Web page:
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Dental Specials February 2017




Our dental procedures are performed under general anesthesia and require your pet to have a valid "healthy examination" within 6 months of the denal cleaning.  We take precautions with all our patients but those seven years of age and older will need bloodwork and fluid therapy on the day of the dental.  We have many safeguards in place to ensure a safe and effective dental service will be provided. 

Limited Time Only! Schedule now as dental days will fill up quickly.

*discount applies to service items only not to oral medication dispensed.

Seasons Greetings To All!

Merry Christmas and Happy New Year!

As the year comes to a close the staff here at Riverview Veterinary Hospital reflect back on the wonderful opportunities to share in the care of our furry patients, who are now family. Our hopes to contribute to the overall well being of our community is sincere. Striving with heartfelt dedication, we continue to commit to the protection and longevity of our animal companions. We look forward to the year ahead and thank each of you for entrusting your loved ones care to us, today and always. 

Enjoy your holidays and be safe.

Dr. Garriga and the Staff of Riverview Veterinary Hospital





Holiday Safety Tips:

The holiday season is upon us, and many pet parents plan to include their furry companions in the festivities. As you gear up for the holidays, it is important to try to keep your pet's eating and exercise habits as close to their normal routine as possible. Also, please be sure to steer pets clear of the following unhealthy treats, toxic plants and dangerous decorations.

Be Careful with Seasonal Plants and Decorations

Oh, Christmas Tree: Securely anchor your Christmas tree so it doesn't tip and fall, causing possible injury to your pet. This will also prevent the tree water?which may contain fertilizers that can cause stomach upset?from spilling. Stagnant tree water is a breeding ground for bacteria, and your pet could end up with nausea or diarrhea should he imbibe.

Avoid Mistletoe & Holly: Holly, when ingested, can cause pets to suffer nausea, vomiting and diarrhea. Mistletoe can cause gastrointestinal upset and cardiovascular problems. And many varieties of lilies can cause kidney failure in cats if ingested. Opt for just-as-jolly artificial plants made from silk or plastic, or choose a pet-safe bouquet.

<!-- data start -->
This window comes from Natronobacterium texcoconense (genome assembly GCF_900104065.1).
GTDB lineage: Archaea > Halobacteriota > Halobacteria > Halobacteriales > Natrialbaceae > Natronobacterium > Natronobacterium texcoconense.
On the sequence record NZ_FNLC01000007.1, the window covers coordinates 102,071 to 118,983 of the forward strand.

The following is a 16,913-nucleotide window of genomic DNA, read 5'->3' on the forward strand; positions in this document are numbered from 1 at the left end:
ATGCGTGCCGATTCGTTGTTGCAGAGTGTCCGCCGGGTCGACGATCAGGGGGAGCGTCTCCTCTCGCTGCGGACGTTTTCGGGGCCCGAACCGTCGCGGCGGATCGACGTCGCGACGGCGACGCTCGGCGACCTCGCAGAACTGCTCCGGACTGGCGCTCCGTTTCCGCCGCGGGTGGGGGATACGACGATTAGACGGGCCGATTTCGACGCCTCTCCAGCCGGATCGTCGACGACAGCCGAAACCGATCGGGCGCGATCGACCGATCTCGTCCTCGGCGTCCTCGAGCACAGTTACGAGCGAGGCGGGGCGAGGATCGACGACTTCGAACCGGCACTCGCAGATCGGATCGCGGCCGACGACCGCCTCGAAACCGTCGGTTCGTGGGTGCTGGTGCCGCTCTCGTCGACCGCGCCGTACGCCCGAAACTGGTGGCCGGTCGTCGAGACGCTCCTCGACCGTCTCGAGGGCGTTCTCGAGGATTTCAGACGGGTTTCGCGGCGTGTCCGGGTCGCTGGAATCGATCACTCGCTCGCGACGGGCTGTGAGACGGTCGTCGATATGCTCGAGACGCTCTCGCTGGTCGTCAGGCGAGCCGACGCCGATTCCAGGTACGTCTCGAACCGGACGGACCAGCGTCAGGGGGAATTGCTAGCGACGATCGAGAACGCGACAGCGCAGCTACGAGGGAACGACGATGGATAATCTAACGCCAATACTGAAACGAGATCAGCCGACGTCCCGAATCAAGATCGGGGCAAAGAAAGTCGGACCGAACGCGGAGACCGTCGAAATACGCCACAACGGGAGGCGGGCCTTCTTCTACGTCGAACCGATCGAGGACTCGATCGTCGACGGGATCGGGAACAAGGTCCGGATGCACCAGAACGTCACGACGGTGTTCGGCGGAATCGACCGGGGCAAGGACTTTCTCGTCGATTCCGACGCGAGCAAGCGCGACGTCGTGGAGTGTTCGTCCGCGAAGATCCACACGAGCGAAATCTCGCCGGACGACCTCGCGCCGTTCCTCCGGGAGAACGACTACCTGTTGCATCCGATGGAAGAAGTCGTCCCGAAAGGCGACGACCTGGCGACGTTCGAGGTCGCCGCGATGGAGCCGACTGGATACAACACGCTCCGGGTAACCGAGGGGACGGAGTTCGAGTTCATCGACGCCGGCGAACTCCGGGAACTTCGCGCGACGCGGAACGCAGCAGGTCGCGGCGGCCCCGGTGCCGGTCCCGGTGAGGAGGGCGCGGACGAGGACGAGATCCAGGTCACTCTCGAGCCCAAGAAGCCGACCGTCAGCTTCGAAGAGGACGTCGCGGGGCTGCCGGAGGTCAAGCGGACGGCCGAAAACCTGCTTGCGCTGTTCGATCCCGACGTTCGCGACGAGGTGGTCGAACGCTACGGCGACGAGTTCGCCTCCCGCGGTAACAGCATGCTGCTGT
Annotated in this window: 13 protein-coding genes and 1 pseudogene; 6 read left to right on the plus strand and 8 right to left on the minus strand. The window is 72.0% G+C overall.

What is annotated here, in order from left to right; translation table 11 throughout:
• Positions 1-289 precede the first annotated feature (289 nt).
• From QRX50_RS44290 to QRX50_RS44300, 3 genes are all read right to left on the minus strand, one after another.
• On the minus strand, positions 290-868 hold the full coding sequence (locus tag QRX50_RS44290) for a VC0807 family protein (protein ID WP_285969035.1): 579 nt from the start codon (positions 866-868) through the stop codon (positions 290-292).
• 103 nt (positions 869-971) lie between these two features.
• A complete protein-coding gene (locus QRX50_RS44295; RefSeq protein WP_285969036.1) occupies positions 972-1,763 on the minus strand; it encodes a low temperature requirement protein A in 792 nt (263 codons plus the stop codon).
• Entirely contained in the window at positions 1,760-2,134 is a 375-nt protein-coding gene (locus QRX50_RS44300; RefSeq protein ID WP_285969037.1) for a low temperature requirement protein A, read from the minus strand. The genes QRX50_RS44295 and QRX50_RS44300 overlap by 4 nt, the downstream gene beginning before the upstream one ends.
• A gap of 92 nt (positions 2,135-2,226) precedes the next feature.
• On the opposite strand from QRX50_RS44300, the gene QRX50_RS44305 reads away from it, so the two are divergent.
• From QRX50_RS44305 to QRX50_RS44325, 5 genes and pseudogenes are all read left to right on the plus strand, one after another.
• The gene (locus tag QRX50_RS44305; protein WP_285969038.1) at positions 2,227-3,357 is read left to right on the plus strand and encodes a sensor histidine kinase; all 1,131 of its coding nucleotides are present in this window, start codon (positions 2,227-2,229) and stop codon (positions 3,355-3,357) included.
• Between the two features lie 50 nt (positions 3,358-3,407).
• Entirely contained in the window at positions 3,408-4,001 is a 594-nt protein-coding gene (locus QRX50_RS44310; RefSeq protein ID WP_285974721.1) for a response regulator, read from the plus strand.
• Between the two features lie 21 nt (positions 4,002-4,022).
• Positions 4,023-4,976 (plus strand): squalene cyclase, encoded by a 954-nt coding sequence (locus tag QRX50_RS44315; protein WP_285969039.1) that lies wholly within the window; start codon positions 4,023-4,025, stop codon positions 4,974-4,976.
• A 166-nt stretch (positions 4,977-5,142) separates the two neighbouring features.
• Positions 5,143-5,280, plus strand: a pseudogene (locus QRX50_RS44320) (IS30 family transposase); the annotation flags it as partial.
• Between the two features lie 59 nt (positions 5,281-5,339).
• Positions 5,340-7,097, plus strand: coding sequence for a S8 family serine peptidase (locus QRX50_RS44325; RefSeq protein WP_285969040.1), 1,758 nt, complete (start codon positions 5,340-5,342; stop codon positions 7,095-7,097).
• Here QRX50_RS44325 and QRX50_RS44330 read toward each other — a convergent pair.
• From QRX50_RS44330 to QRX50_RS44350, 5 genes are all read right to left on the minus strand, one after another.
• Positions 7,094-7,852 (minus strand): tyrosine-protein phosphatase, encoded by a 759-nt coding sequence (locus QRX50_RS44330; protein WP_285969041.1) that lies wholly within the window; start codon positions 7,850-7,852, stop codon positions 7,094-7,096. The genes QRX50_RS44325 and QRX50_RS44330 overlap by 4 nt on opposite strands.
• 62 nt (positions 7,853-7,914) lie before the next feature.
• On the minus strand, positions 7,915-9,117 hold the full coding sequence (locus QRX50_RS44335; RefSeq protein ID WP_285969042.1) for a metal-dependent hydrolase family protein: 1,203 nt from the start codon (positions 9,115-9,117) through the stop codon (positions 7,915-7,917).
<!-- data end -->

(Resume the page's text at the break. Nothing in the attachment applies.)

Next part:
Tinsel-less Town: Kitties love this sparkly, light-catching "toy" that's easy to bat around and carry in their mouths. But a nibble can lead to a swallow, which can lead to an obstructed digestive tract, severe vomiting, dehydration and possible surgery. It's best to brighten your boughs with something other than tinsel.

That Holiday Glow: Don't leave lighted candles unattended. Pets may burn themselves or cause a fire if they knock candles over. Be sure to use appropriate candle holders, placed on a stable surface. And if you leave the room, put the candle out!

Wired Up: Keep wires, batteries and glass or plastic ornaments out of paws' reach. A wire can deliver a potentially lethal electrical shock and a punctured battery can cause burns to the mouth and esophagus, while shards of breakable ornaments can damage your pet's mouth and digestive tract.

Avoid Holiday Food Dangers

Skip the Sweets: By now you know not to feed your pets chocolate and anything sweetened with xylitol, but do you know the lengths to which an enterprising pet will go to chomp on something yummy? Make sure to keep your pets away from the table and unattended plates of food, and be sure to secure the lids on garbage cans.

Leave the Leftovers: Fatty, spicy and no-no human foods, as well as bones, should not be fed to your furry friends. Pets can join the festivities in other fun ways that won't lead to costly medical bills.

Careful with Cocktails: If your celebration includes adult holiday beverages, be sure to place your unattended alcoholic drinks where pets cannot get to them. If ingested, your pet could become weak, ill and may even go into a coma, possibly resulting in death from respiratory failure.